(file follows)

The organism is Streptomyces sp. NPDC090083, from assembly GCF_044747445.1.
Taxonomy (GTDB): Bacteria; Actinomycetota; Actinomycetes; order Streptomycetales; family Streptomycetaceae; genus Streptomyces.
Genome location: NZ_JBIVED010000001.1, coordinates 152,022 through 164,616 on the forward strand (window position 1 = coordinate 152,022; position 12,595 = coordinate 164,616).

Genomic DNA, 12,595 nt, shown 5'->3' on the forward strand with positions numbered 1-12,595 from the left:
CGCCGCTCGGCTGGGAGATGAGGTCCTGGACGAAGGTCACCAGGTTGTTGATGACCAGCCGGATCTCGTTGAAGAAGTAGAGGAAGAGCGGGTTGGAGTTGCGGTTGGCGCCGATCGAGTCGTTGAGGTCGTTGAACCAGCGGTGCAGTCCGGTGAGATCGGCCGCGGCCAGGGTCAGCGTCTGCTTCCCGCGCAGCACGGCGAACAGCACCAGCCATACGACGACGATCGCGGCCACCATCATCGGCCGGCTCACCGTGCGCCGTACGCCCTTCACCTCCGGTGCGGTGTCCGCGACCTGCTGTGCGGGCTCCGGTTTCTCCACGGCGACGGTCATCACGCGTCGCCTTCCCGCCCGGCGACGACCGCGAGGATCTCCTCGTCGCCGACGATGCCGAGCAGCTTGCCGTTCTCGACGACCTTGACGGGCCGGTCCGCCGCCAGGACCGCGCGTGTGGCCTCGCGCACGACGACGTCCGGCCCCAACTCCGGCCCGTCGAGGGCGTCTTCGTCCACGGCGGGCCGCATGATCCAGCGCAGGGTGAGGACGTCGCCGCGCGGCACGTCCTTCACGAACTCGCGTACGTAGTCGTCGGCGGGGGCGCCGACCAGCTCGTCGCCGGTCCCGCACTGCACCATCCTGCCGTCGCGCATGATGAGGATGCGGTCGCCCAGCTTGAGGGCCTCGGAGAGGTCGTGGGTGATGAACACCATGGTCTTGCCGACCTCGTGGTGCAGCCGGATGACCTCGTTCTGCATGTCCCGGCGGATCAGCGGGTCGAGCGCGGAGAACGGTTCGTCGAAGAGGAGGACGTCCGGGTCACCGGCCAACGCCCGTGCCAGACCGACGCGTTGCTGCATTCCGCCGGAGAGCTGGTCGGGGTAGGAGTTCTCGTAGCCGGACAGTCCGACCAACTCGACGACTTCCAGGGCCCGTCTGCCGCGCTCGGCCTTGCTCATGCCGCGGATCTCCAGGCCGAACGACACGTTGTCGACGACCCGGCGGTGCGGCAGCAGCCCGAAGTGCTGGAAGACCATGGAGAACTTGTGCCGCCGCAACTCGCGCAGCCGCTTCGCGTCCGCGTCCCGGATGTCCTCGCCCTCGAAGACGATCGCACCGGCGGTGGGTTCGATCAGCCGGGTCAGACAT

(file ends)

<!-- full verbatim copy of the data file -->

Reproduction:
The organism is Streptomyces sp. NPDC090083, from assembly GCF_044747445.1.
Taxonomy (GTDB): Bacteria; Actinomycetota; Actinomycetes; order Streptomycetales; family Streptomycetaceae; genus Streptomyces.
Genome location: NZ_JBIVED010000001.1, coordinates 152,022 through 164,616 on the forward strand (window position 1 = coordinate 152,022; position 12,595 = coordinate 164,616).

Genomic DNA, 12,595 nt, shown 5'->3' on the forward strand with positions numbered 1-12,595 from the left:
CGCCGCTCGGCTGGGAGATGAGGTCCTGGACGAAGGTCACCAGGTTGTTGATGACCAGCCGGATCTCGTTGAAGAAGTAGAGGAAGAGCGGGTTGGAGTTGCGGTTGGCGCCGATCGAGTCGTTGAGGTCGTTGAACCAGCGGTGCAGTCCGGTGAGATCGGCCGCGGCCAGGGTCAGCGTCTGCTTCCCGCGCAGCACGGCGAACAGCACCAGCCATACGACGACGATCGCGGCCACCATCATCGGCCGGCTCACCGTGCGCCGTACGCCCTTCACCTCCGGTGCGGTGTCCGCGACCTGCTGTGCGGGCTCCGGTTTCTCCACGGCGACGGTCATCACGCGTCGCCTTCCCGCCCGGCGACGACCGCGAGGATCTCCTCGTCGCCGACGATGCCGAGCAGCTTGCCGTTCTCGACGACCTTGACGGGCCGGTCCGCCGCCAGGACCGCGCGTGTGGCCTCGCGCACGACGACGTCCGGCCCCAACTCCGGCCCGTCGAGGGCGTCTTCGTCCACGGCGGGCCGCATGATCCAGCGCAGGGTGAGGACGTCGCCGCGCGGCACGTCCTTCACGAACTCGCGTACGTAGTCGTCGGCGGGGGCGCCGACCAGCTCGTCGCCGGTCCCGCACTGCACCATCCTGCCGTCGCGCATGATGAGGATGCGGTCGCCCAGCTTGAGGGCCTCGGAGAGGTCGTGGGTGATGAACACCATGGTCTTGCCGACCTCGTGGTGCAGCCGGATGACCTCGTTCTGCATGTCCCGGCGGATCAGCGGGTCGAGCGCGGAGAACGGTTCGTCGAAGAGGAGGACGTCCGGGTCACCGGCCAACGCCCGTGCCAGACCGACGCGTTGCTGCATTCCGCCGGAGAGCTGGTCGGGGTAGGAGTTCTCGTAGCCGGACAGTCCGACCAACTCGACGACTTCCAGGGCCCGTCTGCCGCGCTCGGCCTTGCTCATGCCGCGGATCTCCAGGCCGAACGACACGTTGTCGACGACCCGGCGGTGCGGCAGCAGCCCGAAGTGCTGGAAGACCATGGAGAACTTGTGCCGCCGCAACTCGCGCAGCCGCTTCGCGTCCGCGTCCCGGATGTCCTCGCCCTCGAAGACGATCGCACCGGCGGTGGGTTCGATCAGCCGGGTCAGACAT